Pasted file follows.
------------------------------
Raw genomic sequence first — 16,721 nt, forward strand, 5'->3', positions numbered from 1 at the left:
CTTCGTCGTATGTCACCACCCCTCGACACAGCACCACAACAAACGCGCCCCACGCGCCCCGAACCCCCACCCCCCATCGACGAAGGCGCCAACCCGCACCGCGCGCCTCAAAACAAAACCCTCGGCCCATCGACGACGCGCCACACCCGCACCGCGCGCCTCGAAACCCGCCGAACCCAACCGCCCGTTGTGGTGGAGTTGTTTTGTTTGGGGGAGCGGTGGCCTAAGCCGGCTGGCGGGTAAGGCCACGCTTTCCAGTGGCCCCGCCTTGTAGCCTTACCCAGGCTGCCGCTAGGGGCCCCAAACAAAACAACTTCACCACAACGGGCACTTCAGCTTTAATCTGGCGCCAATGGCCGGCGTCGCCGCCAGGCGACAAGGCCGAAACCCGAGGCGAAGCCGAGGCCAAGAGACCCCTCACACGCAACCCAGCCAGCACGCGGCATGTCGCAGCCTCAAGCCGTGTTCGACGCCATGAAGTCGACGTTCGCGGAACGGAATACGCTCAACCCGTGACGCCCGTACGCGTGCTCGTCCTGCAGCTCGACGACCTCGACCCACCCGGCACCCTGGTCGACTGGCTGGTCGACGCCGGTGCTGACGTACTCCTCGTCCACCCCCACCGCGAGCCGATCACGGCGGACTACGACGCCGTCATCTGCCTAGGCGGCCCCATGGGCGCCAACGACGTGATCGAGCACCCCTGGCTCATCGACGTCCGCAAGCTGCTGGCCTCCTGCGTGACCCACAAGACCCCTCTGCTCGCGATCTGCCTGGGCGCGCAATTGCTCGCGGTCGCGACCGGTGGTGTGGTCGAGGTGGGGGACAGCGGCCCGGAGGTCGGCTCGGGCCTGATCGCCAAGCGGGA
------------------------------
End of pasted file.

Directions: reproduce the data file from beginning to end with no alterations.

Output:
Raw genomic sequence first — 16,721 nt, forward strand, 5'->3', positions numbered from 1 at the left:
CTTCGTCGTATGTCACCACCCCTCGACACAGCACCACAACAAACGCGCCCCACGCGCCCCGAACCCCCACCCCCCATCGACGAAGGCGCCAACCCGCACCGCGCGCCTCAAAACAAAACCCTCGGCCCATCGACGACGCGCCACACCCGCACCGCGCGCCTCGAAACCCGCCGAACCCAACCGCCCGTTGTGGTGGAGTTGTTTTGTTTGGGGGAGCGGTGGCCTAAGCCGGCTGGCGGGTAAGGCCACGCTTTCCAGTGGCCCCGCCTTGTAGCCTTACCCAGGCTGCCGCTAGGGGCCCCAAACAAAACAACTTCACCACAACGGGCACTTCAGCTTTAATCTGGCGCCAATGGCCGGCGTCGCCGCCAGGCGACAAGGCCGAAACCCGAGGCGAAGCCGAGGCCAAGAGACCCCTCACACGCAACCCAGCCAGCACGCGGCATGTCGCAGCCTCAAGCCGTGTTCGACGCCATGAAGTCGACGTTCGCGGAACGGAATACGCTCAACCCGTGACGCCCGTACGCGTGCTCGTCCTGCAGCTCGACGACCTCGACCCACCCGGCACCCTGGTCGACTGGCTGGTCGACGCCGGTGCTGACGTACTCCTCGTCCACCCCCACCGCGAGCCGATCACGGCGGACTACGACGCCGTCATCTGCCTAGGCGGCCCCATGGGCGCCAACGACGTGATCGAGCACCCCTGGCTCATCGACGTCCGCAAGCTGCTGGCCTCCTGCGTGACCCACAAGACCCCTCTGCTCGCGATCTGCCTGGGCGCGCAATTGCTCGCGGTCGCGACCGGTGGTGTGGTCGAGGTGGGGGACAGCGGCCCGGAGGTCGGCTCGGGCCTGATCGCCAAGCGGGA